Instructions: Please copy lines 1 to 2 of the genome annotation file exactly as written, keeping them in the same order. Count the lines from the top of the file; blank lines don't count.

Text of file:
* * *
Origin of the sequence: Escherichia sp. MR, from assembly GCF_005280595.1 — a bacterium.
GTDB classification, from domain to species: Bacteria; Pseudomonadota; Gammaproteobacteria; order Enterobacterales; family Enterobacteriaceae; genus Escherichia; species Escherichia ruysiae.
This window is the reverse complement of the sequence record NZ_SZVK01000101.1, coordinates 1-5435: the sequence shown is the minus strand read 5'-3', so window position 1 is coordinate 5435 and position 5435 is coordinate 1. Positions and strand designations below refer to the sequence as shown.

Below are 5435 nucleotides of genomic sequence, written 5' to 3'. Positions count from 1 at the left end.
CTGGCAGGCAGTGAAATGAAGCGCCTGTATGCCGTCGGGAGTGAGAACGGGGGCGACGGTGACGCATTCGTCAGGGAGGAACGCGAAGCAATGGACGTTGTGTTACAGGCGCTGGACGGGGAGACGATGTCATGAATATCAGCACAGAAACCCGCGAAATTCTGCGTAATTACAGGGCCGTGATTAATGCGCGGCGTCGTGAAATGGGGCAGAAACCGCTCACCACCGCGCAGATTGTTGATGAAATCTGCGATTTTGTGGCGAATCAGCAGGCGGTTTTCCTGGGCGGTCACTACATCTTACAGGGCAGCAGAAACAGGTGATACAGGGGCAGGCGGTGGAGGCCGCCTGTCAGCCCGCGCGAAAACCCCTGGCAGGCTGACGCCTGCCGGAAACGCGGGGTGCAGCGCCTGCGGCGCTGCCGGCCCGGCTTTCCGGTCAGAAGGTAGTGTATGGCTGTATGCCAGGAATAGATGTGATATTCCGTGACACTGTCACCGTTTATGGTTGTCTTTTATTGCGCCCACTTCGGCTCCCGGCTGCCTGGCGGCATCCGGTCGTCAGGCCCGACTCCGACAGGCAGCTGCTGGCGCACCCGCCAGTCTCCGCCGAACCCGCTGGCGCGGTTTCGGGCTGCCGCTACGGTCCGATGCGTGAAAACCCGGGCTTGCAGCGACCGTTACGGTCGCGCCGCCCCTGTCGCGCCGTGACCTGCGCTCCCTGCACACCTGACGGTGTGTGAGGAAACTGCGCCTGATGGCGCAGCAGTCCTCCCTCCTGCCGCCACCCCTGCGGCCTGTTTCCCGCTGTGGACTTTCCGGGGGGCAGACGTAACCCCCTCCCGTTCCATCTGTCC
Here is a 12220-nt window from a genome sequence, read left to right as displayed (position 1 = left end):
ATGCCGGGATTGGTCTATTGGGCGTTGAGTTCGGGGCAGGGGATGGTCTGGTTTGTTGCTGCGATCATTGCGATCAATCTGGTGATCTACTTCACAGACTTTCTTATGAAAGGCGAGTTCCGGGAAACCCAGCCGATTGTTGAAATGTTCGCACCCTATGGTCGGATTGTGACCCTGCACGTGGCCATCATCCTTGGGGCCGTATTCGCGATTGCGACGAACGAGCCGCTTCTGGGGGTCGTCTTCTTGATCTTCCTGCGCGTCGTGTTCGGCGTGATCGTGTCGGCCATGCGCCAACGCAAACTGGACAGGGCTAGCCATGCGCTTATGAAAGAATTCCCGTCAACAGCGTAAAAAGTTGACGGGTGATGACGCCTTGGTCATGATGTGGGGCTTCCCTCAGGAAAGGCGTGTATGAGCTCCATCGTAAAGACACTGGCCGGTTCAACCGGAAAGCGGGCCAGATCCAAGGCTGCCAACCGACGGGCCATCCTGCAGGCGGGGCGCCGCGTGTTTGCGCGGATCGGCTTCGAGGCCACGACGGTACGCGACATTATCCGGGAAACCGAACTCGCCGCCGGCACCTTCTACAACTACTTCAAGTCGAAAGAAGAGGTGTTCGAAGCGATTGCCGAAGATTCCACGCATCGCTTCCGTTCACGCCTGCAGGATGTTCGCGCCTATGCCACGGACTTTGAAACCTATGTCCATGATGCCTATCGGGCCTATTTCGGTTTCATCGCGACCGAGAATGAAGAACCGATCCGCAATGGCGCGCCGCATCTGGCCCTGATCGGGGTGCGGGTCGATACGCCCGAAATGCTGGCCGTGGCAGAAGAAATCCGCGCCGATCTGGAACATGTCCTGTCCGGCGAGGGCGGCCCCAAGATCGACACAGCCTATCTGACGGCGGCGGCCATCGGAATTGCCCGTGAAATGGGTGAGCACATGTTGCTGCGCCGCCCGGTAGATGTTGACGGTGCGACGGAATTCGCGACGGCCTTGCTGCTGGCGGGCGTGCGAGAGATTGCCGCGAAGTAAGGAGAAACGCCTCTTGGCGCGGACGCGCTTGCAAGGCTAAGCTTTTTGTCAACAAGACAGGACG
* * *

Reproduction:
Origin of the sequence: Escherichia sp. MR, from assembly GCF_005280595.1 — a bacterium.
GTDB classification, from domain to species: Bacteria; Pseudomonadota; Gammaproteobacteria; order Enterobacterales; family Enterobacteriaceae; genus Escherichia; species Escherichia ruysiae.